• Apply a cold compress after or between feedings for comfort. A frozen bag of vegetables wrapped in a cloth or cold cabbage leaves work well. Apply for 15-20 minutes
  • If after feeding, your breasts remain tight and full, you can hand express or pump to relieve pressure. To avoid overproduction, express or pump only until you feel relief or your breast tissue feels soft. The more milk you remove, the more milk you will make
  • If you are relying on pumping or hand expression to continually manage engorgement, or your baby continues to have difficulty latching, consider making an appointment with a lactation consultant

There is no magic number for knowing if you have enough. In the first few weeks, feeding on demand is the best technique for building an adequate supply. If you think you are feeding enough and baby is not gaining weight or still appears hungry after feeds, then we recommend you seek advice from a lactation consultant.

Baby is feeding 8-12 times per 24 hours.
◦ Feed on demand - do not wait until baby is crying to feed.
◦ In the first few weeks, look for these hunger signs: hand-to-mouth movements (rooting on fists), tongue movements in sleep, rooting in their sleep, “pecking” when holding against you or your partner’s chest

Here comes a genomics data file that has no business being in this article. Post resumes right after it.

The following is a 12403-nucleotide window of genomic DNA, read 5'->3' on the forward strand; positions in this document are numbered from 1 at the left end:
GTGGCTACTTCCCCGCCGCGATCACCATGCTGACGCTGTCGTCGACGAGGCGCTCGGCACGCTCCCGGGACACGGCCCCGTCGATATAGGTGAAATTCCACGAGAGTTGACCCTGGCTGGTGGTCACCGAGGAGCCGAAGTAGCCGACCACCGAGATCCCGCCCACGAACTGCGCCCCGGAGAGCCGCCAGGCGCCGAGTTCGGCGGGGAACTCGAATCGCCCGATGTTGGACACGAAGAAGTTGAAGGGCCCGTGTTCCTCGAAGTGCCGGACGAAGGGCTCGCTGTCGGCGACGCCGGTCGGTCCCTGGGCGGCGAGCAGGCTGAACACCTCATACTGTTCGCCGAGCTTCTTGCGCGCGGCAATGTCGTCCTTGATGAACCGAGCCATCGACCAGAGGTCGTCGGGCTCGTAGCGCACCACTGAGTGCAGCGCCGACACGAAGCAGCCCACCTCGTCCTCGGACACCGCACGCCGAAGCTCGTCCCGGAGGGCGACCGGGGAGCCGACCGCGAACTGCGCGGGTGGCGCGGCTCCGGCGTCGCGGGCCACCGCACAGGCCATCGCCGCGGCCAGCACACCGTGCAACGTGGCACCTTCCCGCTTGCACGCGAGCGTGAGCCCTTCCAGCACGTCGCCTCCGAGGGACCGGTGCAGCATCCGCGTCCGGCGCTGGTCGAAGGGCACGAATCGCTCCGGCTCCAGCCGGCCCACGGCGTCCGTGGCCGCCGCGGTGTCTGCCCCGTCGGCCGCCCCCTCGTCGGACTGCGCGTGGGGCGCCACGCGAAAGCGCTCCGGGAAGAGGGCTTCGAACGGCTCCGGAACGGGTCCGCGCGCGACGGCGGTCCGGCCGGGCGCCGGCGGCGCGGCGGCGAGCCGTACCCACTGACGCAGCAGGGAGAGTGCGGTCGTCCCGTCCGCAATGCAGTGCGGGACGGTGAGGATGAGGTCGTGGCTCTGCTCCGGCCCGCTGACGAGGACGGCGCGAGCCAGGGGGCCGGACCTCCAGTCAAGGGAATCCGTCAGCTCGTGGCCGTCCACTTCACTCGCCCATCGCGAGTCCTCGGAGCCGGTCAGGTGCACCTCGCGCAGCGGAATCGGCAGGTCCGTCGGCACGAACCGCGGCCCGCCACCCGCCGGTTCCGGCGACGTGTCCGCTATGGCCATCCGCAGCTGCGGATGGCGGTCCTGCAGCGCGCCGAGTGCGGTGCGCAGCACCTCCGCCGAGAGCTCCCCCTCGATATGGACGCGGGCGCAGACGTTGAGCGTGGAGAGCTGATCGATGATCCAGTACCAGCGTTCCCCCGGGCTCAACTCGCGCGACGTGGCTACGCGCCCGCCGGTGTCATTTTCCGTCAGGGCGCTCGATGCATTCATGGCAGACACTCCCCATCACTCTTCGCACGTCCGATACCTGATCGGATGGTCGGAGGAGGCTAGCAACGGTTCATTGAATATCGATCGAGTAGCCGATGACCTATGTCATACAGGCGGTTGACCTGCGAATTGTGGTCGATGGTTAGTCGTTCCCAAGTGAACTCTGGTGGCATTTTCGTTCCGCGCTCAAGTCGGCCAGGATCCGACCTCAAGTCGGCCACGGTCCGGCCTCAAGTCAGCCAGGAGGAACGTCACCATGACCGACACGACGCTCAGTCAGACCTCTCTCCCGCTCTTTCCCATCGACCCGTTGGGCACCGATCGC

• You can hear/see baby actively swallowing during every feed. Typical pattern when baby is at the breast is to suck-suck-swallow-rest-repeat. When babies are younger rest will be a little longer in between sucks and swallows.
• Baby is back to birth weight by week 2.
• Baby is gaining about 3/4 to 1 ounce per day in the first 3 months.
• Baby has 6 or more wet diapers a day by day 6
• Bowel movements have transitioned from dark brown meconium to yellowish and seedy by day 6. Typically, babies will have 3+ bowel movements a day, but not all babies follow this pattern.
• Baby appears satisfied after feedings. Look at their arms - are they pulled in close 
to their chest and are they fussy (aka still hungry) or are their arms flopped out towards their side in satisfaction?

Weighing is always a good indicator of how much baby is getting. You can always drop in for a weight check in office. You can also make an appointment with a lactation consultant to see what your baby is transferring and gaining from each feeding.

Pumping also helps to ensure that your breasts are being drained regularly, as this tells your body to make more milk. Sometimes it is necessary to rent a hospital grade pump to help get your supply up in the first few months. If you think you have a low supply, we recommend making an appointment with a lactation consultant.

There is a wide variety of lactation supplements intended to help increase supply. Good hydration and enough calories in your diet are also important. 

Skin to skin helps not only with breastfeeding, but bonding in the first few days and weeks. Even older babies can benefit from skin to skin contact with their parent or parents. Studies have shown that skin-skin contact can help increase breast-feeding duration and help regulate a baby’s temperature, among other benefits.